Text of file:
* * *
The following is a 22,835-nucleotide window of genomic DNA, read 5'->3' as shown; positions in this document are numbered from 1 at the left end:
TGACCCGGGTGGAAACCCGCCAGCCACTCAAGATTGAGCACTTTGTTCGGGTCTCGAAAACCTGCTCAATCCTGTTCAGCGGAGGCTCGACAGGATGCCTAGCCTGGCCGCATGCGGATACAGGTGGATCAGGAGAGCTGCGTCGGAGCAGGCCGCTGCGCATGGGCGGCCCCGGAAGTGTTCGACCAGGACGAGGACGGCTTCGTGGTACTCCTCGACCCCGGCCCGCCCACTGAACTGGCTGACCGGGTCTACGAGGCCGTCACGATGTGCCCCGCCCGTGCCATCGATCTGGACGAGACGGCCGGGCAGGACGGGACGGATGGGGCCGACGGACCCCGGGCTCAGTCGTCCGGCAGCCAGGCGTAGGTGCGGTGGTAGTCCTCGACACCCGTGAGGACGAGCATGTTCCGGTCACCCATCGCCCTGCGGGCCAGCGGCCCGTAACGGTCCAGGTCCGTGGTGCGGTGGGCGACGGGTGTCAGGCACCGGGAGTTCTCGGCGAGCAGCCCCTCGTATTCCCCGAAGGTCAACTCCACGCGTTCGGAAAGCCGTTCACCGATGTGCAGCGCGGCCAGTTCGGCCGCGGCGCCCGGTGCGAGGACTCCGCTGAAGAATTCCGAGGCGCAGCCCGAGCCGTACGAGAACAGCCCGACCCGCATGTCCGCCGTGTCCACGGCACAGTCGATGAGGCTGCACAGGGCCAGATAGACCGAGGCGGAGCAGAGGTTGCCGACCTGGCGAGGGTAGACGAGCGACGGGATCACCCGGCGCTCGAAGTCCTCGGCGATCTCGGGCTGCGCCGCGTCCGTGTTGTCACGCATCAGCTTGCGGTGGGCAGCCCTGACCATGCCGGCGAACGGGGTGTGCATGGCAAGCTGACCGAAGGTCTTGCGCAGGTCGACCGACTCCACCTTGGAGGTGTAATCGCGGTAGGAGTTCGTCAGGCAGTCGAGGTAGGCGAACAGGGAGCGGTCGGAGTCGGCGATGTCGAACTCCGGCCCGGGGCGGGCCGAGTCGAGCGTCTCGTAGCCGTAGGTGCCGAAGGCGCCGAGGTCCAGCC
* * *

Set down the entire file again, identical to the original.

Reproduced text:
The following is a 22,835-nucleotide window of genomic DNA, read 5'->3' as shown; positions in this document are numbered from 1 at the left end:
TGACCCGGGTGGAAACCCGCCAGCCACTCAAGATTGAGCACTTTGTTCGGGTCTCGAAAACCTGCTCAATCCTGTTCAGCGGAGGCTCGACAGGATGCCTAGCCTGGCCGCATGCGGATACAGGTGGATCAGGAGAGCTGCGTCGGAGCAGGCCGCTGCGCATGGGCGGCCCCGGAAGTGTTCGACCAGGACGAGGACGGCTTCGTGGTACTCCTCGACCCCGGCCCGCCCACTGAACTGGCTGACCGGGTCTACGAGGCCGTCACGATGTGCCCCGCCCGTGCCATCGATCTGGACGAGACGGCCGGGCAGGACGGGACGGATGGGGCCGACGGACCCCGGGCTCAGTCGTCCGGCAGCCAGGCGTAGGTGCGGTGGTAGTCCTCGACACCCGTGAGGACGAGCATGTTCCGGTCACCCATCGCCCTGCGGGCCAGCGGCCCGTAACGGTCCAGGTCCGTGGTGCGGTGGGCGACGGGTGTCAGGCACCGGGAGTTCTCGGCGAGCAGCCCCTCGTATTCCCCGAAGGTCAACTCCACGCGTTCGGAAAGCCGTTCACCGATGTGCAGCGCGGCCAGTTCGGCCGCGGCGCCCGGTGCGAGGACTCCGCTGAAGAATTCCGAGGCGCAGCCCGAGCCGTACGAGAACAGCCCGACCCGCATGTCCGCCGTGTCCACGGCACAGTCGATGAGGCTGCACAGGGCCAGATAGACCGAGGCGGAGCAGAGGTTGCCGACCTGGCGAGGGTAGACGAGCGACGGGATCACCCGGCGCTCGAAGTCCTCGGCGATCTCGGGCTGCGCCGCGTCCGTGTTGTCACGCATCAGCTTGCGGTGGGCAGCCCTGACCATGCCGGCGAACGGGGTGTGCATGGCAAGCTGACCGAAGGTCTTGCGCAGGTCGACCGACTCCACCTTGGAGGTGTAATCGCGGTAGGAGTTCGTCAGGCAGTCGAGGTAGGCGAACAGGGAGCGGTCGGAGTCGGCGATGTCGAACTCCGGCCCGGGGCGGGCCGAGTCGAGCGTCTCGTAGCCGTAGGTGCCGAAGGCGCCGAGGTCCAGCC